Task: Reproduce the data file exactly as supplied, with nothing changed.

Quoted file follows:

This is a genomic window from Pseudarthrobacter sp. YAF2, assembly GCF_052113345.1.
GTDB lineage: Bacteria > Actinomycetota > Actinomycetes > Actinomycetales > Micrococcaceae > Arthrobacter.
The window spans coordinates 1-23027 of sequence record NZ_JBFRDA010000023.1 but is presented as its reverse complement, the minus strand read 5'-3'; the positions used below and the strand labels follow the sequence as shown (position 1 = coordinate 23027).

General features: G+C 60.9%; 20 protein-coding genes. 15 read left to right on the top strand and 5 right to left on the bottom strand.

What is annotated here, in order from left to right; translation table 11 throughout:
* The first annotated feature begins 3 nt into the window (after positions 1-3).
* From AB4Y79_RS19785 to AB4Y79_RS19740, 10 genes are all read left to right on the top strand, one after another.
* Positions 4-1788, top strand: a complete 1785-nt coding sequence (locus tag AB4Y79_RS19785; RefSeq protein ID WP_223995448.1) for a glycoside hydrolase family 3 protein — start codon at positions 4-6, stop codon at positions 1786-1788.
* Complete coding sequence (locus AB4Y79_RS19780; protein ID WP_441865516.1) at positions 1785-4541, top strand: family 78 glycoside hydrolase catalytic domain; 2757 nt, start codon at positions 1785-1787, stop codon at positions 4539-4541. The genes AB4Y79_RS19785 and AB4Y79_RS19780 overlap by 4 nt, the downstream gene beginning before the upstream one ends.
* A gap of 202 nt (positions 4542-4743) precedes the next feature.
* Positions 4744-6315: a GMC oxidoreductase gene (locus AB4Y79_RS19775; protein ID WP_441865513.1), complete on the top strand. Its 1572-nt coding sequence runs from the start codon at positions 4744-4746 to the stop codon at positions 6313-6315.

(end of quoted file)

This is a genomic window from Pseudarthrobacter sp. YAF2, assembly GCF_052113345.1.
GTDB lineage: Bacteria > Actinomycetota > Actinomycetes > Actinomycetales > Micrococcaceae > Arthrobacter.
The window spans coordinates 1-23027 of sequence record NZ_JBFRDA010000023.1 but is presented as its reverse complement, the minus strand read 5'-3'; the positions used below and the strand labels follow the sequence as shown (position 1 = coordinate 23027).

General features: G+C 60.9%; 20 protein-coding genes. 15 read left to right on the top strand and 5 right to left on the bottom strand.

What is annotated here, in order from left to right; translation table 11 throughout:
* The first annotated feature begins 3 nt into the window (after positions 1-3).
* From AB4Y79_RS19785 to AB4Y79_RS19740, 10 genes are all read left to right on the top strand, one after another.
* Positions 4-1788, top strand: a complete 1785-nt coding sequence (locus tag AB4Y79_RS19785; RefSeq protein ID WP_223995448.1) for a glycoside hydrolase family 3 protein — start codon at positions 4-6, stop codon at positions 1786-1788.
* Complete coding sequence (locus AB4Y79_RS19780; protein ID WP_441865516.1) at positions 1785-4541, top strand: family 78 glycoside hydrolase catalytic domain; 2757 nt, start codon at positions 1785-1787, stop codon at positions 4539-4541. The genes AB4Y79_RS19785 and AB4Y79_RS19780 overlap by 4 nt, the downstream gene beginning before the upstream one ends.
* A gap of 202 nt (positions 4542-4743) precedes the next feature.
* Positions 4744-6315: a GMC oxidoreductase gene (locus AB4Y79_RS19775; protein ID WP_441865513.1), complete on the top strand. Its 1572-nt coding sequence runs from the start codon at positions 4744-4746 to the stop codon at positions 6313-6315.